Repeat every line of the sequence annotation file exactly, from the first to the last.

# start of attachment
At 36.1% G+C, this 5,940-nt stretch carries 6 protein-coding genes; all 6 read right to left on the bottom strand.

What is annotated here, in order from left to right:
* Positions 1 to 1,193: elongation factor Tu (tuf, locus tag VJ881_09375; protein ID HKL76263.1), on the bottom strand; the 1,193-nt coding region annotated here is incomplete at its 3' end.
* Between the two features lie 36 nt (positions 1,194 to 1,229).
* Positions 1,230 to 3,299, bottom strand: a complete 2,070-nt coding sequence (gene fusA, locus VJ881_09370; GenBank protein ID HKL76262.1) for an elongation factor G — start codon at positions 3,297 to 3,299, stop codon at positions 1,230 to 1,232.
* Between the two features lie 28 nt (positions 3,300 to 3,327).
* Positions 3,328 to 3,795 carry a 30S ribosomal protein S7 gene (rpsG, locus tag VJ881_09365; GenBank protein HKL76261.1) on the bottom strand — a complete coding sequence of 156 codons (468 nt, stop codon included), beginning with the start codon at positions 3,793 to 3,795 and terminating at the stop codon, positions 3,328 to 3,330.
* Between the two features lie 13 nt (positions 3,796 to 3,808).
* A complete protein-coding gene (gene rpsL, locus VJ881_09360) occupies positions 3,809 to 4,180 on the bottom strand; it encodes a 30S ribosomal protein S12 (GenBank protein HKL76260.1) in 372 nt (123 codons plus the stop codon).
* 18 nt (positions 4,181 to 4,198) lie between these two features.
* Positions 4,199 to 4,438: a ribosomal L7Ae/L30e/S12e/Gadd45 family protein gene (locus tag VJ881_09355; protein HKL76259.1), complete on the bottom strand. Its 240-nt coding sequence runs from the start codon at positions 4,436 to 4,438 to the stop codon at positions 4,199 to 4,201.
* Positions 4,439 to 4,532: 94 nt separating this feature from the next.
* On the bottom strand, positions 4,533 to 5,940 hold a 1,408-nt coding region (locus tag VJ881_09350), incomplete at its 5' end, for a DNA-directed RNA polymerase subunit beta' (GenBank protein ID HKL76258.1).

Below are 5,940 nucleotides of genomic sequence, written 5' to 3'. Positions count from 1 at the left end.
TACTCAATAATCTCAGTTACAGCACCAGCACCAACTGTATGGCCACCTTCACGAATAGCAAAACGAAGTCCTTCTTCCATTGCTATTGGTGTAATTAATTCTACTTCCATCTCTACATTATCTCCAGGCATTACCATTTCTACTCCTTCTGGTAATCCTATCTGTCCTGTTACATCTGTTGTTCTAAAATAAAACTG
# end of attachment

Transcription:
At 36.1% G+C, this 5,940-nt stretch carries 6 protein-coding genes; all 6 read right to left on the bottom strand.

What is annotated here, in order from left to right:
* Positions 1 to 1,193: elongation factor Tu (tuf, locus tag VJ881_09375; protein ID HKL76263.1), on the bottom strand; the 1,193-nt coding region annotated here is incomplete at its 3' end.
* Between the two features lie 36 nt (positions 1,194 to 1,229).
* Positions 1,230 to 3,299, bottom strand: a complete 2,070-nt coding sequence (gene fusA, locus VJ881_09370; GenBank protein ID HKL76262.1) for an elongation factor G — start codon at positions 3,297 to 3,299, stop codon at positions 1,230 to 1,232.
* Between the two features lie 28 nt (positions 3,300 to 3,327).
* Positions 3,328 to 3,795 carry a 30S ribosomal protein S7 gene (rpsG, locus tag VJ881_09365; GenBank protein HKL76261.1) on the bottom strand — a complete coding sequence of 156 codons (468 nt, stop codon included), beginning with the start codon at positions 3,793 to 3,795 and terminating at the stop codon, positions 3,328 to 3,330.
* Between the two features lie 13 nt (positions 3,796 to 3,808).
* A complete protein-coding gene (gene rpsL, locus VJ881_09360) occupies positions 3,809 to 4,180 on the bottom strand; it encodes a 30S ribosomal protein S12 (GenBank protein HKL76260.1) in 372 nt (123 codons plus the stop codon).
* 18 nt (positions 4,181 to 4,198) lie between these two features.
* Positions 4,199 to 4,438: a ribosomal L7Ae/L30e/S12e/Gadd45 family protein gene (locus tag VJ881_09355; protein HKL76259.1), complete on the bottom strand. Its 240-nt coding sequence runs from the start codon at positions 4,436 to 4,438 to the stop codon at positions 4,199 to 4,201.
* Positions 4,439 to 4,532: 94 nt separating this feature from the next.
* On the bottom strand, positions 4,533 to 5,940 hold a 1,408-nt coding region (locus tag VJ881_09350), incomplete at its 5' end, for a DNA-directed RNA polymerase subunit beta' (GenBank protein ID HKL76258.1).

Below are 5,940 nucleotides of genomic sequence, written 5' to 3'. Positions count from 1 at the left end.
TACTCAATAATCTCAGTTACAGCACCAGCACCAACTGTATGGCCACCTTCACGAATAGCAAAACGAAGTCCTTCTTCCATTGCTATTGGTGTAATTAATTCTACTTCCATCTCTACATTATCTCCAGGCATTACCATTTCTACTCCTTCTGGTAATCCTATCTGTCCTGTTACATCTGTTGTTCTAAAATAAAACTG